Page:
Home > Clean Your Water Tanks, Potable Water Tank Cleaning, Potable water tank inspection > The EPA is considering New Rules for tank Inspection & Cleaning

The EPA is considering New Rules for tank Inspection & Cleaning

On July 14th 2010 the The U.S. Environmental Protection Agency  Posted this notice under / Proposed Rules

2. Storage Tank Inspection and Cleaning

EPA requests comment on the value and cost of  periodic storage tank inspection and cleaning . There are instances of storage tanks being the source of waterborne disease outbreaks at PWSs. In December 1993, aSalmonella typhimurium outbreak in Gideon, Missouri resulted in over 600 people affected by diarrhea, 31 cases of laboratory-confirmed salmonellosis and seven deaths of nursing home residents who had exhibited diarrheal illness (four deaths were confirmed by culture). The larger of the two storage tanks had a breach in the roof hatch that allowed pigeon droppings to be carried into the tank and likely accumulated in the several inches of sediment. This contaminated sediment, more than likely, was pulled into the distribution system by a flushing program that  drained the tank (Clark et al. 1996). Salmonella typhimuriumwas isolated from the sediment of one of the towers, and tap water tested positive for fecal coliforms (CDC 1996). In March 2008, Alamosa, Colorado (with a population of about 9,000 people) experienced a waterborne disease outbreak associated withSalmonella. The report released by the Colorado Department of Public Health and Environment (Falco and Williams 2009) indicated that the outbreak resulted in 442 reported cases of illnesses, 122 of which were laboratory confirmed, and one fatality. The State epidemiologist estimated that a total of 1,300 people may have been ill. Two storage tanks in Alamosa had several inches of sediment and breaches; one tank had breaches large enough for birds and animals to enter. Some of the key factors that contributed to these two outbreaks include significant levels of sediment (several inches to feet) and the presence of breaches of the integrity of the storage tank. Sediment accumulation occurs within storage facilities due to quiescent conditions which promote particle setting. Over time sediment continues to accumulate in a tank, even if the finished water is consistently treated tobelow 0.1 nephelometric turbidity unit(NTU). For surface water systems, it isnot uncommon to have 1⁄4 to 1⁄2 inch or more of sediment accumulate after two to three years (Kirmeyer et al. 1999).

While there are no turbidity regulations for ground water systems (except for ground water under the direct influence of surface water (GWUDI)), the levels of turbidity can be significant in the water pumped from an aquifer. Sand particles, if allowed to accumulate, provide pore spaces that house diverse populations ofbiota (which may include pathogenic microorganisms) (Kirmeyer et al. 1999; van der Kooij 2003). Periodic high flows in the storage tank may scour, stir up, and suspend the sediment (along with entrapped bacteria and pathogens) and carry it into the distribution system, with greater accumulation of sediment being a more significant concern. Other water quality problems associated with sediment accumulation include increased disinfectant demand and disinfection byproduct formation. The storage tank’s vulnerability to contamination increases when breaches of the storage tank allow insects, animals, and birds and their associated diseases to enter. Contamination from bird and other animal excrement can potentially transmit disease-causing organisms to the finished water.  Waterfowl, for example, are known carriers of many different waterborne pathogens including Vibrio cholerae(Ogg et al. 1989). Based on the potential public health implications associated with poorly maintained storage tanks (e.g., as indicated by significant sediment accumulation and breaches), EPA is interested in receiving comments and supporting information regarding the state and condition of tanks that have been cleaned and inspected, costs of storage tank inspection and cleaning, and how public health can be better protected. EPA requests information on whether there are States that recommend or require periodic inspection and cleaning of storage tanks. If so, what are the requirements, the frequency of inspection and cleaning, and how successful are they? Are inspections and cleaning done by individual PWSs or by contractors?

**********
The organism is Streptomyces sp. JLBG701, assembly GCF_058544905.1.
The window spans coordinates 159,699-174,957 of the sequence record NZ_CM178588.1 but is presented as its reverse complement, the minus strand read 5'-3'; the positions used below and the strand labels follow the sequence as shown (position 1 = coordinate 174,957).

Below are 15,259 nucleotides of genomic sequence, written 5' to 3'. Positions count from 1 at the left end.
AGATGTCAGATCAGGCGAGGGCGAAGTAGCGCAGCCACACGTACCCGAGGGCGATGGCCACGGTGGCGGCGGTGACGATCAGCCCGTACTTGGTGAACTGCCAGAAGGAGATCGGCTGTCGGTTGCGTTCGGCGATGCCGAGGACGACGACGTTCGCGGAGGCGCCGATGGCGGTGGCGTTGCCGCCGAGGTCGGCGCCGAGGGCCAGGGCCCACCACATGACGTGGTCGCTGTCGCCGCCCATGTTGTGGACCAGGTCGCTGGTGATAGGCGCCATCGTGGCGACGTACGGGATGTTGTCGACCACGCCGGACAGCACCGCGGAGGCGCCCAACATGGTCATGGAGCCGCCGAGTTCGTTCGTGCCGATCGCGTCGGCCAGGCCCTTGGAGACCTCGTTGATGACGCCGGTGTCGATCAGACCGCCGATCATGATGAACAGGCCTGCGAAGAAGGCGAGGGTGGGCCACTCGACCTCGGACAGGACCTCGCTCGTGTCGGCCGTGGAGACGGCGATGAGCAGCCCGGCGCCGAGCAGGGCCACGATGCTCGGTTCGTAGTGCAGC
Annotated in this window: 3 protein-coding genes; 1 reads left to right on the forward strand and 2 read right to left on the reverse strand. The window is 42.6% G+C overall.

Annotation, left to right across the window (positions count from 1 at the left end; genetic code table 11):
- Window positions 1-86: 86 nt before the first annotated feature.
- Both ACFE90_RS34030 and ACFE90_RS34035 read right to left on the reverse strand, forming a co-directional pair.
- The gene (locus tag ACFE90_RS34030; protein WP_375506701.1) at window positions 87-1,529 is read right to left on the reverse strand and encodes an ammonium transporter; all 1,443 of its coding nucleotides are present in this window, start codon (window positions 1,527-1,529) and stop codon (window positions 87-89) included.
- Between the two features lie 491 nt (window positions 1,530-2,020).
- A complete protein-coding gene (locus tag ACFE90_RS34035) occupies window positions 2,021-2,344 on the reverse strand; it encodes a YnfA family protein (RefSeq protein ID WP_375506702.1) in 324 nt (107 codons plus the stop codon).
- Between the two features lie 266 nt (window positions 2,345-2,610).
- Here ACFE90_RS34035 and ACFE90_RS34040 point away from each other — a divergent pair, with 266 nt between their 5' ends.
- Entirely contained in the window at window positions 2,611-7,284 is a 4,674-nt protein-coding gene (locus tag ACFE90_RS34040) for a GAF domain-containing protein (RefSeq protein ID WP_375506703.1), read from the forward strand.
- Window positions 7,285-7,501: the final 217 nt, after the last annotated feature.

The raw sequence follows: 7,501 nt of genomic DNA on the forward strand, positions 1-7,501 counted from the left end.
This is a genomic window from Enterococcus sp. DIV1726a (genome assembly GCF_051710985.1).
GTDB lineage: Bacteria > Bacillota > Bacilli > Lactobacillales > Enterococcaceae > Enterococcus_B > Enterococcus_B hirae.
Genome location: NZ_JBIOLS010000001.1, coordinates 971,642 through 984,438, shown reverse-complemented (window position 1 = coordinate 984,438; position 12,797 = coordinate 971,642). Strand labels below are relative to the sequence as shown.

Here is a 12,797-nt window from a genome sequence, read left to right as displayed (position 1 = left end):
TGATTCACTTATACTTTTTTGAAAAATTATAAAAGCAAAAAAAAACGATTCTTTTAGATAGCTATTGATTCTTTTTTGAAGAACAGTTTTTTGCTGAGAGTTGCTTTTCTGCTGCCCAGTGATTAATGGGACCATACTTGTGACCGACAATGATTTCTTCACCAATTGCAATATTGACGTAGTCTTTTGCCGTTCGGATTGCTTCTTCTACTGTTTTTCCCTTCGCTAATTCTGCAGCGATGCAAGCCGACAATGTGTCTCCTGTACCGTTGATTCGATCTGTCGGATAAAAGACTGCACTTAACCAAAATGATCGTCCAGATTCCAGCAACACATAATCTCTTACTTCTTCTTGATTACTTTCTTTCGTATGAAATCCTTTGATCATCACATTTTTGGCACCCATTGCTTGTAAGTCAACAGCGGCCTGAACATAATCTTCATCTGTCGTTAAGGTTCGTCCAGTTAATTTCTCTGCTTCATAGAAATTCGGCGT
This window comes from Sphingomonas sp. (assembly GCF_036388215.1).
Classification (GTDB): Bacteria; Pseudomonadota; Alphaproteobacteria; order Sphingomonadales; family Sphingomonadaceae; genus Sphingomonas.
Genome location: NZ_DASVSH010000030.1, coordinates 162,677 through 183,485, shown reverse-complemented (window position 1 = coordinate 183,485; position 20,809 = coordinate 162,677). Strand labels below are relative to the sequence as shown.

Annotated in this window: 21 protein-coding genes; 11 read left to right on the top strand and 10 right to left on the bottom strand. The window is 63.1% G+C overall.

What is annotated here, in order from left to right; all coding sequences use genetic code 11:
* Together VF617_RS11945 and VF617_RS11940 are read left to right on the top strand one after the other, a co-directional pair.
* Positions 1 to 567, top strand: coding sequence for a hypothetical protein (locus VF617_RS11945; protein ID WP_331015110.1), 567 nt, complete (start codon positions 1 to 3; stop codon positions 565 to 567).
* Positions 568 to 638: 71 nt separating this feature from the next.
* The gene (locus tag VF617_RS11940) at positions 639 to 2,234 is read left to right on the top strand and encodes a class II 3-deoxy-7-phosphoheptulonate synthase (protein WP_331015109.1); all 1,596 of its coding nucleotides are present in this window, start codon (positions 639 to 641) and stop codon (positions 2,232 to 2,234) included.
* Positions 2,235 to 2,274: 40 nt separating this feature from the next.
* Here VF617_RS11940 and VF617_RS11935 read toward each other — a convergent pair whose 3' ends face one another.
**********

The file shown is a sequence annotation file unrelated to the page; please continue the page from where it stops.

DATES: Comments must be received onor before September 13, 2010.

ADDRESSES: Submit your comments, identified by Docket ID No. EPA–HQ–OW–2008–0878, by one of the following methods:

• Federal eRulemaking Portal: http://www.regulations.govFollow the on-line instructions for submitting comments.

• Mail:

Water Docket, Environmental Protection Agency, Mailcode: 4101T, 1200 Pennsylvania Ave., NW., Washington, DC 20460, Attention

Docket ID No. EPA–HQ–OW–2008–0878. In addition, please mail a copy of your comments on the information collection provisions to the Office of Information and Regulatory Affairs, Office of Management and Budget (OMB), Attn: Desk Officer for EPA, 725 17th St., NW., Washington, DC 20503.

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